SFU professor Jen Marchbank, who received a Surrey Pride award last month, oversaw a graduate student-led study that has prompted plans for a new service for LGBTQ+ newcomers.


Improving services key for LGBTQ+ newcomers 

July 31, 2017

A recent report by SFU researchers that uncovered gaps in support services for the LGBTQ+ community in Surrey has led to some changes. 

Funds have been secured to establish the city’s first LGBTQ+ newcomer service. A pilot plan has been developed through consultation with community organizations like Rainbow Refugee.

The new service, slated to open in the fall, is welcome news to SFU professor Jen Marchbank, who oversaw the Surrey Pride study. The study was commissioned by DIVERSEcity, a community organization, and led by her graduate students. 

Marchbank says it will be a first step in addressing the needs of LGBTQ+ newcomers, including refugees, who are often isolated from their ethnic groups or mainstream LGBTQ+ groups while settling in Surrey, with little or no resources to stay connected. Language and travel barriers impede access to the few programs that do exist in the Lower Mainland. 

While the city of Surrey takes more than half of B.C.’s incoming refugees, Marchbank notes it has no specific medical or community services available to support LGBTQ newcomers, who must travel to Vancouver, where services are not necessarily culturally specific and have no established referral system.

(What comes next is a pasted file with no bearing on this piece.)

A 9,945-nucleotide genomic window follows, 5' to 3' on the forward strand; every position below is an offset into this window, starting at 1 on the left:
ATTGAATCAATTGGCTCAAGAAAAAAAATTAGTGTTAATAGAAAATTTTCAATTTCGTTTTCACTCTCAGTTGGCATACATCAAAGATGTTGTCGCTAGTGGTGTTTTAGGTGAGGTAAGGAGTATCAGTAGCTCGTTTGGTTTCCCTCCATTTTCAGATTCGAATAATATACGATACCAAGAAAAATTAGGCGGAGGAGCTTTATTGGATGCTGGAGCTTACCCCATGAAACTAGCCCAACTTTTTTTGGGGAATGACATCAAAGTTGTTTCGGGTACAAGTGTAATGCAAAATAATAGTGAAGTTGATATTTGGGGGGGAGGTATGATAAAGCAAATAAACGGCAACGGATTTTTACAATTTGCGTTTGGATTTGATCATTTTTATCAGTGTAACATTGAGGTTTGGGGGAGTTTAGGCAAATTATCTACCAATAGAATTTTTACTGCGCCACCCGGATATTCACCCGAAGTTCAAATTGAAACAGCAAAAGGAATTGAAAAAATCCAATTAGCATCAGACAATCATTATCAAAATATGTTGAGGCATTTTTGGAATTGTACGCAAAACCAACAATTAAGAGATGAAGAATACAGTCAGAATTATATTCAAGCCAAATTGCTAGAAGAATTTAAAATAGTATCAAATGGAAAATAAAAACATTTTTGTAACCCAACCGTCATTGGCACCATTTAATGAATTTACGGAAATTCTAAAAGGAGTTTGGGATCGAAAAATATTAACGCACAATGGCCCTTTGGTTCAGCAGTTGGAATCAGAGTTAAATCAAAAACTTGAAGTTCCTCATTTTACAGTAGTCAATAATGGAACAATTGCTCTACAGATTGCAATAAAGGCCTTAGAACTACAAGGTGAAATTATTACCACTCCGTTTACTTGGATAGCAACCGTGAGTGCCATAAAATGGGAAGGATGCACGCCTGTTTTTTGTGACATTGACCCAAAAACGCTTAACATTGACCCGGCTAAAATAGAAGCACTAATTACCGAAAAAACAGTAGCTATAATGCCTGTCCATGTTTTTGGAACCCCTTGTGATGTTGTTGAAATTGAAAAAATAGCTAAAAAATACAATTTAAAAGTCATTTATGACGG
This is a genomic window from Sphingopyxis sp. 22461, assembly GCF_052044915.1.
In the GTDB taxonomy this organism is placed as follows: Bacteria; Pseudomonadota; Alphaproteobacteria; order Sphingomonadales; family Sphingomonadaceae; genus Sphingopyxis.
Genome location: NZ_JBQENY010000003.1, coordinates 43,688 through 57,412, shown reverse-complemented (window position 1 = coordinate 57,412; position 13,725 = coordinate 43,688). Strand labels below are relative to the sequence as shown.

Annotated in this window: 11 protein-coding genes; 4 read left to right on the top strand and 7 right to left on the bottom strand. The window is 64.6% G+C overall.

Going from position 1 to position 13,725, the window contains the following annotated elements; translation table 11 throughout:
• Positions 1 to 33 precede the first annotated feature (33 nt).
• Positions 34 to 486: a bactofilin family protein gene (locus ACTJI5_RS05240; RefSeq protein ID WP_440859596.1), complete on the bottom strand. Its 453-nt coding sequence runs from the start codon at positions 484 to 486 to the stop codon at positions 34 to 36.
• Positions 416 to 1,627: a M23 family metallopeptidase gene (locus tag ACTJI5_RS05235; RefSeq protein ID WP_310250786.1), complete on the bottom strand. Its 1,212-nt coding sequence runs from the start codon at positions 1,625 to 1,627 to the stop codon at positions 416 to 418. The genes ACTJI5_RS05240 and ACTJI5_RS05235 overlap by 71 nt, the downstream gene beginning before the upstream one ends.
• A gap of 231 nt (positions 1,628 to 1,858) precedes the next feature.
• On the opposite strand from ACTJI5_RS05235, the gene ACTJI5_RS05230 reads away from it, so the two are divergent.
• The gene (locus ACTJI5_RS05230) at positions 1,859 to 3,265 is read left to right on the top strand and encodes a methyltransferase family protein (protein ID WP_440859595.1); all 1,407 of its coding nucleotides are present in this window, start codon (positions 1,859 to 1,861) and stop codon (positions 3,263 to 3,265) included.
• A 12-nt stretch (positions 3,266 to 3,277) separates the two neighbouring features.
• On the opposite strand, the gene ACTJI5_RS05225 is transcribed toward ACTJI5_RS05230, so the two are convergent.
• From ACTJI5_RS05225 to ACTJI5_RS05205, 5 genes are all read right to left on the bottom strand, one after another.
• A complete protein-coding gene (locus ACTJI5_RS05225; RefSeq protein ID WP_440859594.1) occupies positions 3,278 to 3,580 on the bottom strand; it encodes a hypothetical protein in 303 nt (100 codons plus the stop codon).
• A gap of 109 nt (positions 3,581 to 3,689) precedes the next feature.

“Already vulnerable and possibly fleeing from their home country, their isolation increases, as they are unable to connect with other LGBTQ people in a safe space,” she says. 

While the report maps out the general range of existing newcomer services in Surrey and Vancouver to provide a starting point, it recommends the creation of safe spaces for LGBTQ+ newcomers to improve the settlement experience and help to maintain mental health and physical well-being. 

Marchbank, who participated in Surrey’s Pride Festival in June and also received the Surrey Pride Society's Pride Award, is hopeful that the report findings will lead to further awareness and improvements to LGBTQ newcomer services throughout the region. 

The report will be available at the booth of Youth for A Change, a group that Marchbank coordinates, during New Westminster Pride’s upcoming activities, including a street party August 19.

For the full report see: http://at.sfu.ca/jvJckR